I posted a quote the other day that still resonates with me: “You don’t have to set yourself on fire to keep someone else warm”. It’s a sobering and comforting thought that liberates us from being wholly responsible for others. It frees us up to set limits on how uncomfortable we allow others to make us, to limit how deep our back bend will be for someone else. So what do you do when a “friend” repeatedly disappoints you or hurts your feelings when you have a running tab of legitimate offenses and a scroll of hurt just waiting to be dropped at their feet? Self-protection is key for peace of mind.
1. Tell them how you feel: This is not your cue to hit them with “I just think it’s funny how…” This is a 3 step process: Step 1) Rant to yourself, husband, co-worker, whoever. Get that initial layer of pisstivity off in a safe space. Get all the pettiness out. Once you do that, Step 2) is to jot down some quick notes about specifically what’s bothering you. This will help you to stay on track during the discussion. Writing will help you process your feelings, which will enable you to keep your discussion concise and solution oriented. Step 3) tell them exactly what’s bothering you. I prefer either a phone call or a face to face conversation over an email or text message. Tone and inflection are often lost in the latter form of communication. Be polite and assertive, but speak your peace.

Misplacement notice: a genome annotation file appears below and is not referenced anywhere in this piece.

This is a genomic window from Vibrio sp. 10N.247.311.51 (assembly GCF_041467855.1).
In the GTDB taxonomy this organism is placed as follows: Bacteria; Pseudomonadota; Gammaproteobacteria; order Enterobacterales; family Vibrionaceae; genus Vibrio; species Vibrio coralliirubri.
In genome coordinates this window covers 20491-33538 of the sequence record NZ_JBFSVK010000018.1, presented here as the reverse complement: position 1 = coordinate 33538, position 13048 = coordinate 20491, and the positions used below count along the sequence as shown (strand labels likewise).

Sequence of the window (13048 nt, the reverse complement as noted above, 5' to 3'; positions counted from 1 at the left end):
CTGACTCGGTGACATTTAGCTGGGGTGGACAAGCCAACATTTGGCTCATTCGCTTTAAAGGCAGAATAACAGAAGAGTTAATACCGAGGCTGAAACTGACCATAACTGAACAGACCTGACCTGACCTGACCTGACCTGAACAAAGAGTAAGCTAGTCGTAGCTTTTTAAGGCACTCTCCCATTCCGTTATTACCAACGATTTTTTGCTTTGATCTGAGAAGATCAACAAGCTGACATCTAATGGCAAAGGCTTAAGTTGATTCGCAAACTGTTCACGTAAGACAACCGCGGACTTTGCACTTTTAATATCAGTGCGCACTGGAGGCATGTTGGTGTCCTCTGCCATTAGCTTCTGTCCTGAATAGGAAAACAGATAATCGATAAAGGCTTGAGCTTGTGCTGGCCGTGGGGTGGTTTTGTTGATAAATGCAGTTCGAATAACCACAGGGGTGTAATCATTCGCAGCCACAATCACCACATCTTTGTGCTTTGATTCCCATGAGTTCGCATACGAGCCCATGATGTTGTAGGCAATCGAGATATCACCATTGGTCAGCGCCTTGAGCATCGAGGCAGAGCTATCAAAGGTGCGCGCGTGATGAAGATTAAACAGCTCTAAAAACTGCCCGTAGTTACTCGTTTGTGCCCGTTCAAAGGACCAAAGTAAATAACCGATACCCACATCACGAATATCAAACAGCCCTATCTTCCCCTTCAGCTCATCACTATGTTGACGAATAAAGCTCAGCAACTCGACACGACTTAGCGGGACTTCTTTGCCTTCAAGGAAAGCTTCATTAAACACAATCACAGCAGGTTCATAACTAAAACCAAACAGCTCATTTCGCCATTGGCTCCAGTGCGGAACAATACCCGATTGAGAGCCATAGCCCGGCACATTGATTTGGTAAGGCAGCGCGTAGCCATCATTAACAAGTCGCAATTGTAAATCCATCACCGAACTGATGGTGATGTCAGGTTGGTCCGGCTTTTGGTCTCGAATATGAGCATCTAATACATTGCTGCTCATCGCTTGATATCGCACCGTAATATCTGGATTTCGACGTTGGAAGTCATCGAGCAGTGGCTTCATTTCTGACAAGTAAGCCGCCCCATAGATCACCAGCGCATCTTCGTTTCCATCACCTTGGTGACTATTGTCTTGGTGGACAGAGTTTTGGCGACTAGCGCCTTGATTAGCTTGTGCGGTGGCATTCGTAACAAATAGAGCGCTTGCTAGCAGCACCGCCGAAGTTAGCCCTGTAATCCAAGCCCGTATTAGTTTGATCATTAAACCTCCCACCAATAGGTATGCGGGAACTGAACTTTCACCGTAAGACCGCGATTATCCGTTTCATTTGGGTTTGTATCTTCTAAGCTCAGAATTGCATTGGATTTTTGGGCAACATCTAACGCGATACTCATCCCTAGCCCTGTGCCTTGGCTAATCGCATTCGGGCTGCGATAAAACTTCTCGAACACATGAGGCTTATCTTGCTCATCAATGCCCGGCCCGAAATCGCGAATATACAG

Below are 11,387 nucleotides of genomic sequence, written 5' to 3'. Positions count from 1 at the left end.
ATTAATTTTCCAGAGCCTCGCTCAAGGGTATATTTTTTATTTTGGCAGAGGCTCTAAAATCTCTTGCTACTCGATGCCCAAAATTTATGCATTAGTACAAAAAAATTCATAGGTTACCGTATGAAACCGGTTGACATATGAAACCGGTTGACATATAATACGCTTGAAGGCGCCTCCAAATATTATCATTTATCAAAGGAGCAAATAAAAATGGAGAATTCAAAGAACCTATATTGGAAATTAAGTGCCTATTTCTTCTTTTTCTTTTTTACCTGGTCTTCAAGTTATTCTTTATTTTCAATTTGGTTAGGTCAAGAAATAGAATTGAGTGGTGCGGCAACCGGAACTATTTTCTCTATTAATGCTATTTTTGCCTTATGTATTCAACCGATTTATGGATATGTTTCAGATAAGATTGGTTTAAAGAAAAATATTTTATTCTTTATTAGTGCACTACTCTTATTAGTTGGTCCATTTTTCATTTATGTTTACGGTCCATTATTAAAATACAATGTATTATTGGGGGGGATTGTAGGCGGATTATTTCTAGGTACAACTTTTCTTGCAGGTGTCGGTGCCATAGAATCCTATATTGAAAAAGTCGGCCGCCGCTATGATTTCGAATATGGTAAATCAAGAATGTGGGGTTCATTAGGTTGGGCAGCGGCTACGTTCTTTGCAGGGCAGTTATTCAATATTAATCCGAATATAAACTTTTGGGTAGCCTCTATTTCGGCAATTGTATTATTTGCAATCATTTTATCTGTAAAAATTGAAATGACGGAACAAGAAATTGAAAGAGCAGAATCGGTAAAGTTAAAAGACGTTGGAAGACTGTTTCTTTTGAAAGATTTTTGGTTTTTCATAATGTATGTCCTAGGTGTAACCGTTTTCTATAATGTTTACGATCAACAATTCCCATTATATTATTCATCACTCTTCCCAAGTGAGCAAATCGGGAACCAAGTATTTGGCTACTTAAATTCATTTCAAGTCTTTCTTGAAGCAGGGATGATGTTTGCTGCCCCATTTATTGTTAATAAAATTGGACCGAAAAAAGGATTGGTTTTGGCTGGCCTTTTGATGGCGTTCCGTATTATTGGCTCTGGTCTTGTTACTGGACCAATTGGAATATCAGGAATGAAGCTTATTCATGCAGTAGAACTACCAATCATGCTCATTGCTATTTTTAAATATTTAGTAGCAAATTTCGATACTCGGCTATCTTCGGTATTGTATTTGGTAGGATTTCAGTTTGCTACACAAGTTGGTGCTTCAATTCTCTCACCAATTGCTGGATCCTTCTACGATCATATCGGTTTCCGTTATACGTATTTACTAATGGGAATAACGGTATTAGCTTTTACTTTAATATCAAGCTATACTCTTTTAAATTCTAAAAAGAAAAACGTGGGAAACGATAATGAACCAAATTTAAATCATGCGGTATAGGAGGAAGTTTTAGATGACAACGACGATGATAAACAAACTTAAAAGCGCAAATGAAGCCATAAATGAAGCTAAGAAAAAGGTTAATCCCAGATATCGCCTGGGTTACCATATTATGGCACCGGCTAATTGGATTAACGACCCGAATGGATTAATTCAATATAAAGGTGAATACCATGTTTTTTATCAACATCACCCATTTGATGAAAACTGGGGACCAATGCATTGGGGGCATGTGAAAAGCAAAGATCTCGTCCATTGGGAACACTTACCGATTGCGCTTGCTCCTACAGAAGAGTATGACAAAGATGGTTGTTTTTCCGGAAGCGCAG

2. Observe their response and their actions: We have all heard the phrase “actions speak louder than words”… Well, assuming they acknowledge their wrongdoing and make an effort to change, here is where we will give them the time and grace to make the shift. Change is slow and incremental so we have to give people some grace during their process. We will use gentle reminders and encouragement to support the change (read: do not stick your finger in their face and chastise them if they slip up).
3. Adjust Accordingly: Still seeing the same pattern? It’s perfectly acceptable to love people from a distance. This does not require an announcement or an explanation. If the interaction with someone is frequently causing discomfort, anxiety, stress, disappointment, etc, it may be time to move on. A friend’s uncle once pointed out that you may have known someone your entire life and feel that they would always treat you right. What you don’t know is how their adult life may impact their loyalty or decision making. Maybe they can’t loan you money, no matter how dire your situation is. Maybe you can’t stay in their spare bedroom. Maybe they can’t offer much emotional support during your crisis. Maybe they can’t give you their free time. Life changes people in ways that make them less available to you. This could be the physically, financially, or emotionally. At some point, we have to accept people for who they are, are protect ourselves.
What do you do when you are wronged by a friend? You tell them how you feel, give them time to correct it and leave them alone if it continues. I know it sounds easier said than done. Just remember, you have two choices: continue to keep them warm, or extinguish your own flames.